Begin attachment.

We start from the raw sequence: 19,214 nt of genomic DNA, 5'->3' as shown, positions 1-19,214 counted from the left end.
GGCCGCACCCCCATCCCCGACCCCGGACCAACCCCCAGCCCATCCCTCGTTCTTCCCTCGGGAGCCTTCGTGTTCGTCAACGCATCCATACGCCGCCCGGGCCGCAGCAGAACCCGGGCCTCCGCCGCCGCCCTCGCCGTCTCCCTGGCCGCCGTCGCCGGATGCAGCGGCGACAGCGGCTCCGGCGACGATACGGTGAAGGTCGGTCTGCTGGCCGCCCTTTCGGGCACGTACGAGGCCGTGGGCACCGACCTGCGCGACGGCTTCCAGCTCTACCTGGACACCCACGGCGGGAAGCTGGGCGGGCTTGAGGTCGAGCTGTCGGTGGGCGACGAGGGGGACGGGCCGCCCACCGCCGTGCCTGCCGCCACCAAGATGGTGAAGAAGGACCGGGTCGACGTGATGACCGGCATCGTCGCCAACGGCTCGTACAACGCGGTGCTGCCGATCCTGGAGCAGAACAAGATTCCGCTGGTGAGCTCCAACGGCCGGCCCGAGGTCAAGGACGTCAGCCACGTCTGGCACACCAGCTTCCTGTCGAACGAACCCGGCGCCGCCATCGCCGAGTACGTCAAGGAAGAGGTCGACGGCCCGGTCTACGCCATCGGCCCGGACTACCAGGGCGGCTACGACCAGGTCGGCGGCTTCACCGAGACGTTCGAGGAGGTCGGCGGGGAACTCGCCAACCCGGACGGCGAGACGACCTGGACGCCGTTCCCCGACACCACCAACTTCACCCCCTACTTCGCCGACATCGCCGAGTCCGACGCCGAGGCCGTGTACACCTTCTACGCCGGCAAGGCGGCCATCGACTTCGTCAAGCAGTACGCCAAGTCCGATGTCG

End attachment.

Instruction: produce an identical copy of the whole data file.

We start from the raw sequence: 19,214 nt of genomic DNA, 5'->3' as shown, positions 1-19,214 counted from the left end.
GGCCGCACCCCCATCCCCGACCCCGGACCAACCCCCAGCCCATCCCTCGTTCTTCCCTCGGGAGCCTTCGTGTTCGTCAACGCATCCATACGCCGCCCGGGCCGCAGCAGAACCCGGGCCTCCGCCGCCGCCCTCGCCGTCTCCCTGGCCGCCGTCGCCGGATGCAGCGGCGACAGCGGCTCCGGCGACGATACGGTGAAGGTCGGTCTGCTGGCCGCCCTTTCGGGCACGTACGAGGCCGTGGGCACCGACCTGCGCGACGGCTTCCAGCTCTACCTGGACACCCACGGCGGGAAGCTGGGCGGGCTTGAGGTCGAGCTGTCGGTGGGCGACGAGGGGGACGGGCCGCCCACCGCCGTGCCTGCCGCCACCAAGATGGTGAAGAAGGACCGGGTCGACGTGATGACCGGCATCGTCGCCAACGGCTCGTACAACGCGGTGCTGCCGATCCTGGAGCAGAACAAGATTCCGCTGGTGAGCTCCAACGGCCGGCCCGAGGTCAAGGACGTCAGCCACGTCTGGCACACCAGCTTCCTGTCGAACGAACCCGGCGCCGCCATCGCCGAGTACGTCAAGGAAGAGGTCGACGGCCCGGTCTACGCCATCGGCCCGGACTACCAGGGCGGCTACGACCAGGTCGGCGGCTTCACCGAGACGTTCGAGGAGGTCGGCGGGGAACTCGCCAACCCGGACGGCGAGACGACCTGGACGCCGTTCCCCGACACCACCAACTTCACCCCCTACTTCGCCGACATCGCCGAGTCCGACGCCGAGGCCGTGTACACCTTCTACGCCGGCAAGGCGGCCATCGACTTCGTCAAGCAGTACGCCAAGTCCGATGTCG